I discovered the Judy Blume when I was a teenager and loved so many of her books. Tales of a fourth grade nothing and Double Fudge are still the funniest books I have ever read. Are you there, God? It's me, Margaret helped me get through adolescence while Iggie's House, a quiet but profound story of friendship and racism is still in my head, so many years later.
In eighth grade I discovered The Selected Poems of Emily Dickinson. It was a new edition that was never checked out by anyone. Except me. At my school's library you could only keep a book for a week. I used to turn it in and then check it right back out, just a second later. I read and reread that book for almost a year. One of my favorite poems is "If I can stop one heart from breaking". I realized how true this poem is just this weekend.
If I can stop one heart from breaking,
I shall not live in vain;
If I can ease one life the aching,
Or cool one pain,
Or help one fainting robin
Unto his nest again
I shall not live in vain.

Sunday, May 11, 2008

Late Fragment

Rest In Peace
Gloria Jean Floyd
May 4, 1945 - May 3, 2008

And did you get what
you wanted from this life, even so?
I did.
And what did you want?
To call myself beloved, to feel myself
beloved on the earth.

-Raymond Carver

Wednesday, May 7, 2008

The Stolen Child

The Stolen Child (2007)
Keith Donohue
336 pages
4.5 out of 5

The Stolen Child is Keith Donahue's enchanting debut novel that's part-fairy tale, part coming of age story. One afternoon after running away from home, a seven year old boy named Henry Day hides in a tree. Soon he is found, stripped, and tied up by a band of children, who he later finds out are changelings. One of the changeling takes his place in the real world becoming Henry Day and goes undetected, while the new member of the group is named "Aniday" and has to live in the forest and learn the ways of the faeries. After many years Henry Day realized that he too, was a human boy at one time and tries to find out about his lost family, stolen from him by the changelings. Both Henry Day and Aniday are going through life trying to figure out how they are and how to their the lives they have been given.
I love how much folklore Donohue found and invented about changelings. If you don't know changelings are fairies that take children, leaving one of their own in the child's place or something else like a log. Some folklore have changelings down as trolls or other "earthly beings".
I really liked this book and it's now on my top ten list for books that I read this year. This was my second attempt in reading it and it proved to be worth it. I was hooked from the first sentence "Don't call me a fairy", and spent almost every waking moment reading this book until I finished. Donohue did such a good job describing the everyday life of a changeling, changeling folklore, the aftermath of the switch between changeling and human, and what happens when the world changes and no longer needs folklore or the creatures who created it. What surprised me is that I grew to love almost every character in the book. One of the characters I couldn't love was the changeling Henry Day. He was one dimension until the end. I think Donohue showed with such skill Henry Day as a changeling that lived the fairy ways for more than a century before he made the switch with Aniday, and then had to figure out how to be human again. It's only at the end of the story that both Henry and Aniday find their humanity and also peace.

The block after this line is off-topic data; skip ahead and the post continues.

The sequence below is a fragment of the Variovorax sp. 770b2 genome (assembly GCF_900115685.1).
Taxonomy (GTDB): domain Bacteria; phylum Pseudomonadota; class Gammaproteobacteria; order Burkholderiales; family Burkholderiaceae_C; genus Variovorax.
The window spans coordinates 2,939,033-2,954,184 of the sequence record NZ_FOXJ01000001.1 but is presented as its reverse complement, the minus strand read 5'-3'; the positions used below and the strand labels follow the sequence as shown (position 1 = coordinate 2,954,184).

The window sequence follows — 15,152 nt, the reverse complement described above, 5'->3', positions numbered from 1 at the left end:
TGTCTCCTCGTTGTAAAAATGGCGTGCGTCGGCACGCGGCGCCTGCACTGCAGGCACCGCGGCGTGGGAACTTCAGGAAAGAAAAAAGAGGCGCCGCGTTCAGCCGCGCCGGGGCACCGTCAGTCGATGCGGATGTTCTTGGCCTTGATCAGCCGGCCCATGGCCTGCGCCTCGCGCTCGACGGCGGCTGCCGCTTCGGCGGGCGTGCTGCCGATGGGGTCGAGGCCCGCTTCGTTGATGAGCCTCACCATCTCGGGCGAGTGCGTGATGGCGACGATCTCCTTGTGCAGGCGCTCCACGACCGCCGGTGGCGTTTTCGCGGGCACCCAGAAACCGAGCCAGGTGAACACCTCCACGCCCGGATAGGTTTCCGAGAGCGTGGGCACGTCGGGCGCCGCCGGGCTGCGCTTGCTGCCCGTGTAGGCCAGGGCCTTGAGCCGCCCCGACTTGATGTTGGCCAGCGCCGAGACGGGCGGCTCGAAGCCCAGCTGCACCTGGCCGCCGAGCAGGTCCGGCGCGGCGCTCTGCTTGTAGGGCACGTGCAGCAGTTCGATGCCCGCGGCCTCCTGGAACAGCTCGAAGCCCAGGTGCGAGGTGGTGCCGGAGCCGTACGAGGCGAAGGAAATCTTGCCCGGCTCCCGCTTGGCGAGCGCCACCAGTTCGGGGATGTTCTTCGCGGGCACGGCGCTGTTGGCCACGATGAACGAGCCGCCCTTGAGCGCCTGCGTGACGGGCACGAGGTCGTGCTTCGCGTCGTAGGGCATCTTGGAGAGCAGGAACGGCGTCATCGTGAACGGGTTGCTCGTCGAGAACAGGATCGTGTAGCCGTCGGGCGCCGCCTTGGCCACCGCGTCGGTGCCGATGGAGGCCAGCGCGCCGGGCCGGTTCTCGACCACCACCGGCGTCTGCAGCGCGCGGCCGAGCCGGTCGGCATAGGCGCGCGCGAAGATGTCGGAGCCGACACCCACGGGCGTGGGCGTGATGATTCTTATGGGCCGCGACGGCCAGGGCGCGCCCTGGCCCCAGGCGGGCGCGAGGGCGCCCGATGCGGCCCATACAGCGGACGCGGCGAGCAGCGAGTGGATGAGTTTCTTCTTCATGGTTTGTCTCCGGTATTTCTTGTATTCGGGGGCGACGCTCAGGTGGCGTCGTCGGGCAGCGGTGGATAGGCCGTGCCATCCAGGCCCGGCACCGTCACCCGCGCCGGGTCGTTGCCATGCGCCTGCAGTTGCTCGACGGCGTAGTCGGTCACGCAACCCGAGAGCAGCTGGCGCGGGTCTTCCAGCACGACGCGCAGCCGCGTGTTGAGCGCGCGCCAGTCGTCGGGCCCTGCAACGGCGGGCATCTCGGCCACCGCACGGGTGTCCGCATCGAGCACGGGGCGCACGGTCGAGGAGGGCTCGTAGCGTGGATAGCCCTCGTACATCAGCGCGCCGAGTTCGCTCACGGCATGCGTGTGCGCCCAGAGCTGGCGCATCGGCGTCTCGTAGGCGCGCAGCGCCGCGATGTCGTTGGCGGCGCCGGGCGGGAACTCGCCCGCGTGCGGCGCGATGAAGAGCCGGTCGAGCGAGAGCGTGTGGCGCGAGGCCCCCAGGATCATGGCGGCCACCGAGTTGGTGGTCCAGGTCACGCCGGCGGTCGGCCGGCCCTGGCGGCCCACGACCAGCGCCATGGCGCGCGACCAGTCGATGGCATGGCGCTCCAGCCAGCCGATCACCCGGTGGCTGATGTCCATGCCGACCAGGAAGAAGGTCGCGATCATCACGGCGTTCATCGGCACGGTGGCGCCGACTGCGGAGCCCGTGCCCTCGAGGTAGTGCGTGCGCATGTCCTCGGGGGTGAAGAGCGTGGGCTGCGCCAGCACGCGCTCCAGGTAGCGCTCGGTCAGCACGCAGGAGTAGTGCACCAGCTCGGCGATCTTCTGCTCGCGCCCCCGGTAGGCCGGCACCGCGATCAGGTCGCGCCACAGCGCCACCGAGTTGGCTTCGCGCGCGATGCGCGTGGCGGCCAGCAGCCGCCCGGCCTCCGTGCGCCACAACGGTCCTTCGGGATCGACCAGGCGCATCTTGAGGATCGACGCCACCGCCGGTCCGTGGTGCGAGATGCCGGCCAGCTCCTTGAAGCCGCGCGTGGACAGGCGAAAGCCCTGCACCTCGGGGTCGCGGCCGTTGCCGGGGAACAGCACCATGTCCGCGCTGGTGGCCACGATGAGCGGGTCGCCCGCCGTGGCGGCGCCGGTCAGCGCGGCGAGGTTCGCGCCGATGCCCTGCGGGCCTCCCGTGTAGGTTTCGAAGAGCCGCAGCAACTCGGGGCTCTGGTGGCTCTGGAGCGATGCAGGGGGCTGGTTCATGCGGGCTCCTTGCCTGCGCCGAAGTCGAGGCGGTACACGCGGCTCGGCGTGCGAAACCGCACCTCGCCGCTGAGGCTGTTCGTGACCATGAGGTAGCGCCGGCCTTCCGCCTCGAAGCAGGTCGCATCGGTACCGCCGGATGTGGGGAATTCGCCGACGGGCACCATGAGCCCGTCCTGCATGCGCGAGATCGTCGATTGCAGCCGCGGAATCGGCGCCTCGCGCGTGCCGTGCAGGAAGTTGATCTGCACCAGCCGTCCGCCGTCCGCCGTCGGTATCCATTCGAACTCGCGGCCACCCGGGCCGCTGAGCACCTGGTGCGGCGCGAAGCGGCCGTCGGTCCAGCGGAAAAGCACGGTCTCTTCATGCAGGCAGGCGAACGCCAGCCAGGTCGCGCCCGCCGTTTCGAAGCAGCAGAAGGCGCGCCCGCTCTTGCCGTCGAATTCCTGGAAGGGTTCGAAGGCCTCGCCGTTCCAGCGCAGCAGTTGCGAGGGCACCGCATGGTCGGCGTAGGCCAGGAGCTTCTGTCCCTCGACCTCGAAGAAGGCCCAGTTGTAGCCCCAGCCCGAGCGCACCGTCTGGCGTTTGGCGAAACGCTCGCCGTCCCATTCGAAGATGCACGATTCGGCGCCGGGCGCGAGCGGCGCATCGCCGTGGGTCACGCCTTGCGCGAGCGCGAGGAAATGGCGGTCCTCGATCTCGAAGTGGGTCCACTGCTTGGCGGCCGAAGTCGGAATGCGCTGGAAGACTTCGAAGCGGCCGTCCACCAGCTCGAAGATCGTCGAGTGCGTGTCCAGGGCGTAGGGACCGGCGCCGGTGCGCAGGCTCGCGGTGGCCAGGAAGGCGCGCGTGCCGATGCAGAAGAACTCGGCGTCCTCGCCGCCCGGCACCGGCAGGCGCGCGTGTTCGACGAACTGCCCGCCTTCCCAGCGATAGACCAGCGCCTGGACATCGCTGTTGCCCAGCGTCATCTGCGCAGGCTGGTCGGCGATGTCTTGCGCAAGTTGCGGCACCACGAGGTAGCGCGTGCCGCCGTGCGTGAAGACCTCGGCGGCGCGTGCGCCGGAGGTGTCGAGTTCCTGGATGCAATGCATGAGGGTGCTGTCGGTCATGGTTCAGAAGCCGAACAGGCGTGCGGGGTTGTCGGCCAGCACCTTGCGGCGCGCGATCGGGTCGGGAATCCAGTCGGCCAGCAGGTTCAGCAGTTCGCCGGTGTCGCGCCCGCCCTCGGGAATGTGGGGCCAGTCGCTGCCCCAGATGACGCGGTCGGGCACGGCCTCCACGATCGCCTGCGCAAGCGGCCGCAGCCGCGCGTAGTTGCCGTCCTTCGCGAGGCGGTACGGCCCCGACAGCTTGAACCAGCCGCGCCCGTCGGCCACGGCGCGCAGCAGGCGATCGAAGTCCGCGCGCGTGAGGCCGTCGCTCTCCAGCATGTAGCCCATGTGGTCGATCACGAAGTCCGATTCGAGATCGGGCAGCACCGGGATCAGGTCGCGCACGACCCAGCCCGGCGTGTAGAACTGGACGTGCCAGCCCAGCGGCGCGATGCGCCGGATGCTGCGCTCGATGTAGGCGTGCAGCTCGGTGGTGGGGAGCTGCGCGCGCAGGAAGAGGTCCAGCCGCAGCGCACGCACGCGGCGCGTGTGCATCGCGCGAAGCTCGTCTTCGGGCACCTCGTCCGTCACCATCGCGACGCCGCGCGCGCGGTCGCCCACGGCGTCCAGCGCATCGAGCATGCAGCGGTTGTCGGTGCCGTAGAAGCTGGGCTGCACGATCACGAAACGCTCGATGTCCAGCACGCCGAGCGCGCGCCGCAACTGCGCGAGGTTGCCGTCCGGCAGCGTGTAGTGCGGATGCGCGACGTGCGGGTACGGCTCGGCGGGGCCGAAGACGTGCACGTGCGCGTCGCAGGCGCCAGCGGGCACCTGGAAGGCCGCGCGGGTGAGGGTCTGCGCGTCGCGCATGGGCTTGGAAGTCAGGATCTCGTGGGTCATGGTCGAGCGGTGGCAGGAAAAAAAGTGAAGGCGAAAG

My fourth read for the Once Upon a Time 2 challenge.

Tuesday, May 6, 2008

Challenges Progress

I don't think I'm going to sign up for anymore challenges this year. I'm starting to get just a little swamped.

In their shoes : 3 out of 10
Triple 8: 27/56
Short story: 2/5
The Pub Challenge 2/8
Once upon a time: 3/5
Mini-challenge 9/12
Man Booker 1/7

Spirituality 0/3
Soup's On 1/4
Graphic Novel 7/6
You set it paperback 0/6
Book Awards 9/12
Southern Reading Challenge 0/3
D.E.A.R. completed
48 hour challenge start date pending

Okay, that's it, no more challenges. Now I'm off to read.

Sunday, May 4, 2008

Southern Reading Challenge

Maggie at MaggieReads is throwing the Southern Reading Challenge. I can't wait, this will the my first one ever. The challenge runs from May 5 through August 15. The rules are you read at least three southern books by southern authors. Here's my list:
1. The Known World - Edward P. Jones
2. To Kill a Mockingbird - Harper Lee
3. The Wednesday Letters - Jason F. Wright

Thursday, May 1, 2008

A Day of Poetry


I got out of bed
on two strong legs.
It might have been
otherwise. I ate
cereal, sweet
milk, ripe, flawless
peach. It might
have been otherwise.
I took the dog uphill
to the birch wood.
All morning I did
the work I love.

At noon I lay down
with my mate. It might
hav ebeen otherwise.
We ate dinner together
at a table with silver
candlesticks. It might
have been otherwise.
I slept in a bed
in a room with paintings
on the walls, and
planned another day
just like this day.
But one day, I know,
it will be otherwise.

Jane Kenyon, from "Otherwise" (19997)